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They Told Us To Move: Dakota—Cassia

4.28  ·  Rating details ·  76 ratings  ·  10 reviews
What happens when an entire community is moved?

Dakota Crescent was one of Singapore's oldest public housing estates and a rental flat neighbourhood for low-income households. In 2016, its residents—many of whom are elderly—were relocated to Cassia Crescent to make way for redevelopment. To help them resettle, a group of volunteers came together and formed the Cassia Reset
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Paperback, 1, 268 pages
Published 2019 by Ethos Books
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ash c
Jun 11, 2019 rated it it was amazing
The Cassia Resettlement Team has done amazing work - from befriending the residents of Dakota to ensure their individual needs are met to research and advocacy for the inclusion of persons excluded from the system. They did it quietly, but proudly. They had a strong ethos and believed in their work. And that shows from the book, put together with purpose and care, making sure the Dakota-Cassia relocation is documented down. And when you document something, people can continue to know and underst ...more
Goh Quan Sheng
Jul 31, 2020 rated it it was amazing
"The true measure of any society can be found in how it treats its most vulnerable members."

In Singapore, decades of strong economic growth have resulted in a rapid rise in living standards for the vast majority of its citizens - a burgeoning middle class, high levels of educational attainment and literacy, as well as occupational stability in the form of homeownership. But what about those left behind?

Through the lens of personal realities; the stories of the elderly poor and low-income rental
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Horatio
Jan 01, 2020 rated it liked it
Written in the style of interviews followed by reflection pieces of the volunteers who were a part of the team which worked with the residents. A lot of repeated themes, and gave me a greater understanding of the situations which these residents face living in rental units, but was not as enlightening as This is What Inequality Looks Like nor did it feel as well-written.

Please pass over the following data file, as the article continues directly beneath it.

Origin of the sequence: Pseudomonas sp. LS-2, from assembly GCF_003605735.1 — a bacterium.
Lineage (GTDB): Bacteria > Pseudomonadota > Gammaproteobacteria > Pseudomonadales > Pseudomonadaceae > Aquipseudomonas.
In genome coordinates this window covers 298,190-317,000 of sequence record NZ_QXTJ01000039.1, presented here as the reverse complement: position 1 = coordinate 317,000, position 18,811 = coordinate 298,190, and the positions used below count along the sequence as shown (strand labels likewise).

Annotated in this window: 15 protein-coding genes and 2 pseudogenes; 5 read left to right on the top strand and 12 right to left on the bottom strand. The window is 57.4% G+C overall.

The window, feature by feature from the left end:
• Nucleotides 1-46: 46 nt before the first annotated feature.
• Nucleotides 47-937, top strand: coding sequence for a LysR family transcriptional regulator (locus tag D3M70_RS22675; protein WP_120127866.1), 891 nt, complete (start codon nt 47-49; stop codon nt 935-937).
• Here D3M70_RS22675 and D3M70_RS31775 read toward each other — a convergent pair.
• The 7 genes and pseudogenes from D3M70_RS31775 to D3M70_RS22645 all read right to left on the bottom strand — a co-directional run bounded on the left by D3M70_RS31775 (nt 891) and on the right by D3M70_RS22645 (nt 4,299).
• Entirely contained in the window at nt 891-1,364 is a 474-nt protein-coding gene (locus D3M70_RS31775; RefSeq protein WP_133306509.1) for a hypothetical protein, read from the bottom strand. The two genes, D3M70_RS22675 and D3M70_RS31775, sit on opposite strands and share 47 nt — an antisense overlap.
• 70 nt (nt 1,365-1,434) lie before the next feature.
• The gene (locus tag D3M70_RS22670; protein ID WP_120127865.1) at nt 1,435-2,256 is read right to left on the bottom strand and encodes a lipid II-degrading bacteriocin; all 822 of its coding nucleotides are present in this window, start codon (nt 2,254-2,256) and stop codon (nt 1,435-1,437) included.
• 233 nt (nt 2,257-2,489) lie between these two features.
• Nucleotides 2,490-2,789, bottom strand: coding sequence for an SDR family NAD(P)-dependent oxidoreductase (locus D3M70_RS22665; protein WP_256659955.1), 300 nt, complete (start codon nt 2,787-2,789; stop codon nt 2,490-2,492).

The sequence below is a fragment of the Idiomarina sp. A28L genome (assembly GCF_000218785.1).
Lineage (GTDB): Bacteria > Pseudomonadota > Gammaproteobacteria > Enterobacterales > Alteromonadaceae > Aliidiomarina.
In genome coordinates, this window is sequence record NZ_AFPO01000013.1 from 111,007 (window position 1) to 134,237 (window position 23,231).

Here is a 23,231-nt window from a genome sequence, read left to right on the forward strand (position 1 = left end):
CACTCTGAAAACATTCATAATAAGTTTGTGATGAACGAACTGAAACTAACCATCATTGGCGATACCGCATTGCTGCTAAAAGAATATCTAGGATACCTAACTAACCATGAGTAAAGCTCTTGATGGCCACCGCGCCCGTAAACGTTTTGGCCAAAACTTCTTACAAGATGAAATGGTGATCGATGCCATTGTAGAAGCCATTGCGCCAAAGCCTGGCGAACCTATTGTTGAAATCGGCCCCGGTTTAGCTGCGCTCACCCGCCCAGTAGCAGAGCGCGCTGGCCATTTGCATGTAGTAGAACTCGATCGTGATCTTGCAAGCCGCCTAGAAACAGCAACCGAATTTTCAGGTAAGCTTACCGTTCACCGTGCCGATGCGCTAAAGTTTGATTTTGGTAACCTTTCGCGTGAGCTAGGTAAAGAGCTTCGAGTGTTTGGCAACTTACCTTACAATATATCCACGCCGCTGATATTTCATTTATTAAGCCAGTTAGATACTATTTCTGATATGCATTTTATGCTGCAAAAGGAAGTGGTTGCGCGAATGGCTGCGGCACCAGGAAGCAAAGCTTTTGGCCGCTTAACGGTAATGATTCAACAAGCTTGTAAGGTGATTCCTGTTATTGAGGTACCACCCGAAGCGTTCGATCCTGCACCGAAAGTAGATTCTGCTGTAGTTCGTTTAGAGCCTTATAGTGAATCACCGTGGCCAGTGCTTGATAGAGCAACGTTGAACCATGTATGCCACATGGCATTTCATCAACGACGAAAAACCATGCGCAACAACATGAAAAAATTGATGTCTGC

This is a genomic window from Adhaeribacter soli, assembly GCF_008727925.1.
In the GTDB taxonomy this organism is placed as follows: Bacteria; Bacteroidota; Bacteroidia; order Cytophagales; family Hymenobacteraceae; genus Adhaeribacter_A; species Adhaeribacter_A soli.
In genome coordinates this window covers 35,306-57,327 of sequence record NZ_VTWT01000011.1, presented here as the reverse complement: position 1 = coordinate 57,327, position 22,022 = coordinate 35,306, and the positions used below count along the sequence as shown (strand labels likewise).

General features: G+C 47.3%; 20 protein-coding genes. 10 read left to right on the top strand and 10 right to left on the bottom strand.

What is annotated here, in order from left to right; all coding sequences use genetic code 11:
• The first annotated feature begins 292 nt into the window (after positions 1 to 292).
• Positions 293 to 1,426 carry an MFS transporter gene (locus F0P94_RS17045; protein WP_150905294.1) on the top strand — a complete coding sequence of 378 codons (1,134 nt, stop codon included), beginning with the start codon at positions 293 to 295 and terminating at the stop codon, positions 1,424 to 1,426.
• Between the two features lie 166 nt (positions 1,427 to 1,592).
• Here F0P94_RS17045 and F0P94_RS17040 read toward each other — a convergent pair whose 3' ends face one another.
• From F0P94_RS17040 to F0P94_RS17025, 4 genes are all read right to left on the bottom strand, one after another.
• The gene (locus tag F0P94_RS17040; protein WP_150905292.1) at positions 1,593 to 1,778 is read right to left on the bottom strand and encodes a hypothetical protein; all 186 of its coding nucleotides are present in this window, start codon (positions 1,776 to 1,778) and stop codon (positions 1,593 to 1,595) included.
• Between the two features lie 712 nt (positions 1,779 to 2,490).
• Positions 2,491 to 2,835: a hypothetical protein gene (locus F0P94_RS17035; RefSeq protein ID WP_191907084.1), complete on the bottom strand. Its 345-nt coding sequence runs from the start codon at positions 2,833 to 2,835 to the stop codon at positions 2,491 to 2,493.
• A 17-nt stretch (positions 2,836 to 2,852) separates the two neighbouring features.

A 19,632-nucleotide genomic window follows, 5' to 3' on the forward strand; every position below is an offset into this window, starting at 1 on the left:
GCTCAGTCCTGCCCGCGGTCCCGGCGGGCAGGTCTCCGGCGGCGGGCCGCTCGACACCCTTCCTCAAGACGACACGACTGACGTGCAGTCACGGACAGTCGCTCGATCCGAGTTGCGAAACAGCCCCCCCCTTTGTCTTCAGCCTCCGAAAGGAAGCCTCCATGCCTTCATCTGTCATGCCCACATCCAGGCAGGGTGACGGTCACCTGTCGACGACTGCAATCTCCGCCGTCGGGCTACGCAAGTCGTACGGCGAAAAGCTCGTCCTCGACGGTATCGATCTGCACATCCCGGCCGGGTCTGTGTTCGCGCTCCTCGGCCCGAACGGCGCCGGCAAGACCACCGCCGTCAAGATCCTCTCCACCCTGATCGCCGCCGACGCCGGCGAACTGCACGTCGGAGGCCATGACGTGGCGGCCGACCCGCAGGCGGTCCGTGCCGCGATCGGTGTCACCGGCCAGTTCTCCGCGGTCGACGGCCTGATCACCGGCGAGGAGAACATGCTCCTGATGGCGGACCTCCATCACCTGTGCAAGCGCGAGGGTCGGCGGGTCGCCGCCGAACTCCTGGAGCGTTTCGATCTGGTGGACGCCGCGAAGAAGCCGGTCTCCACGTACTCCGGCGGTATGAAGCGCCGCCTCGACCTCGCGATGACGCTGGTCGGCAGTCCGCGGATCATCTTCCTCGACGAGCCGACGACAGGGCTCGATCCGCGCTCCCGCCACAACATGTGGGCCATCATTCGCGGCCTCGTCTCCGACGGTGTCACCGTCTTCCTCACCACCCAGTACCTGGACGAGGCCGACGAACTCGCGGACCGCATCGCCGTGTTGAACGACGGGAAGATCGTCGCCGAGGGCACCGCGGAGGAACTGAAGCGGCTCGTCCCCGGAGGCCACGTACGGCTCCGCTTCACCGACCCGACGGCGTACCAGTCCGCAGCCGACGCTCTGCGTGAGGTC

Favourite Quotes:

"Tong, it seems, had internalised a narrative far too common in a society that glorifies self-reliance and in
...more
Charis
Feb 11, 2021 rated it liked it
This is a compilation of interviews, ethnographic insights, and sociology essays reflecting on key phrases and themes captured by the interview data. It’s a decent book that explores the disruption and transition process that Dakota residents (often elderly and definitely low-wage) had to endure when forced by the authorities to relocate. Texts like these are important to help us gain perspective on life in singapore beyond our immediate social group, which is often warped and makes us take our ...more
Francesco
Sep 11, 2019 rated it it was amazing
Shelves: singapore
This is an important book of my colleague Ng Kok Hoe at the Lee Kuan Yew School of Public Policy, National University of Singapore, which aims to shed light on one side of the Singapore's public housing experience that is often unmentioned. It does so telling the stories of hardship of those people who had the greatest challenges in adapting to the public housing policies. It is important to recognize these voices, first because ignoring them is adding more hardship to these people's lives. Seco ...more
Kirat Kaur
Jun 28, 2020 rated it liked it
These days there’s so much emphasis placed on the ever-changing face of Singapore and its ever-moving classes, so this book is a necessary reminder that even in this city that’s perpetually moving, there are people rooted to a sense of place and time who cannot be ignored or forgotten. It felt like a privilege to hear from residents of Dakota Crescent themselves what the place meant to them and how they felt about their relocation. There was also a lot of valuable context about the evolution of ...more
Ly
May 06, 2019 rated it really liked it
It's unfair to say if I like or dislike this book. I think it doesn't intend to be liked or love, it perhaps intends to teach interested but still unaware readers like myself.

I learnt a lot! Highly recommended!

My favourite quote:
“An economy of gratitude can generate an oppression of goodwill. Channelling resources into things and programmes which do not address current unmet needs is not only wasteful, but also oppressive” (Ad Maulod, 112)
...more
Yuhan
Apr 16, 2019 rated it really liked it
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Md Ashik
Feb 01, 2021 rated it it was amazing
A riveting and engaging collection of multiple voices. Prof Ng takes curious readers to the very physical community as they listen to the unique stories by many who call the place a home. Through the heartfelt sharings, the book probes the readers to rethink a citizen-centric policy design and sensible engagement of residents - a blatant contrast to the cold and ordered displacement - in relocating persons from their homes to their new houses.
Ben Wong
Mar 29, 2020 rated it it was ok
Sadly didnt get much out of this book.
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